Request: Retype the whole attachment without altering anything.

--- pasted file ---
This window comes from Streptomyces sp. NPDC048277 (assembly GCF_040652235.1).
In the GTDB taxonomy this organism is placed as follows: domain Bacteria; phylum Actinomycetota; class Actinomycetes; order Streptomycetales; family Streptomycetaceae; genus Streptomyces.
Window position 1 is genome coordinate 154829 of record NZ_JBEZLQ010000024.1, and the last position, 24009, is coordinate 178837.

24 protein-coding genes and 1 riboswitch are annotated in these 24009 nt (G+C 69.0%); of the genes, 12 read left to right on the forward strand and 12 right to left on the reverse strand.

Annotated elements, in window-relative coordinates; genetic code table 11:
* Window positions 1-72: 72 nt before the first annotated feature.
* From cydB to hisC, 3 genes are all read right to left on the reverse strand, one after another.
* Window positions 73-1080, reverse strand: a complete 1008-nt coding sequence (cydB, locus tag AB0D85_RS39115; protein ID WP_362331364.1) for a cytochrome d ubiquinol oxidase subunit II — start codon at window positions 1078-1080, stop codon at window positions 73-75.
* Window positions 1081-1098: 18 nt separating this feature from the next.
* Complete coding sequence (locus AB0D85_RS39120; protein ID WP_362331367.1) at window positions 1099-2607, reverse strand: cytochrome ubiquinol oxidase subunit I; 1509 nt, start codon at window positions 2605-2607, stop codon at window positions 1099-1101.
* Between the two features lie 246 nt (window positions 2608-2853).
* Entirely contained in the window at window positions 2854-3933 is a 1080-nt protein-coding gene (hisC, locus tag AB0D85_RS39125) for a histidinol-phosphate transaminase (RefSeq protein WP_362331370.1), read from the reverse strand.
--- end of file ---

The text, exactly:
This window comes from Streptomyces sp. NPDC048277 (assembly GCF_040652235.1).
In the GTDB taxonomy this organism is placed as follows: domain Bacteria; phylum Actinomycetota; class Actinomycetes; order Streptomycetales; family Streptomycetaceae; genus Streptomyces.
Window position 1 is genome coordinate 154829 of record NZ_JBEZLQ010000024.1, and the last position, 24009, is coordinate 178837.

24 protein-coding genes and 1 riboswitch are annotated in these 24009 nt (G+C 69.0%); of the genes, 12 read left to right on the forward strand and 12 right to left on the reverse strand.

Annotated elements, in window-relative coordinates; genetic code table 11:
* Window positions 1-72: 72 nt before the first annotated feature.
* From cydB to hisC, 3 genes are all read right to left on the reverse strand, one after another.
* Window positions 73-1080, reverse strand: a complete 1008-nt coding sequence (cydB, locus tag AB0D85_RS39115; protein ID WP_362331364.1) for a cytochrome d ubiquinol oxidase subunit II — start codon at window positions 1078-1080, stop codon at window positions 73-75.
* Window positions 1081-1098: 18 nt separating this feature from the next.
* Complete coding sequence (locus AB0D85_RS39120; protein ID WP_362331367.1) at window positions 1099-2607, reverse strand: cytochrome ubiquinol oxidase subunit I; 1509 nt, start codon at window positions 2605-2607, stop codon at window positions 1099-1101.
* Between the two features lie 246 nt (window positions 2608-2853).
* Entirely contained in the window at window positions 2854-3933 is a 1080-nt protein-coding gene (hisC, locus tag AB0D85_RS39125) for a histidinol-phosphate transaminase (RefSeq protein WP_362331370.1), read from the reverse strand.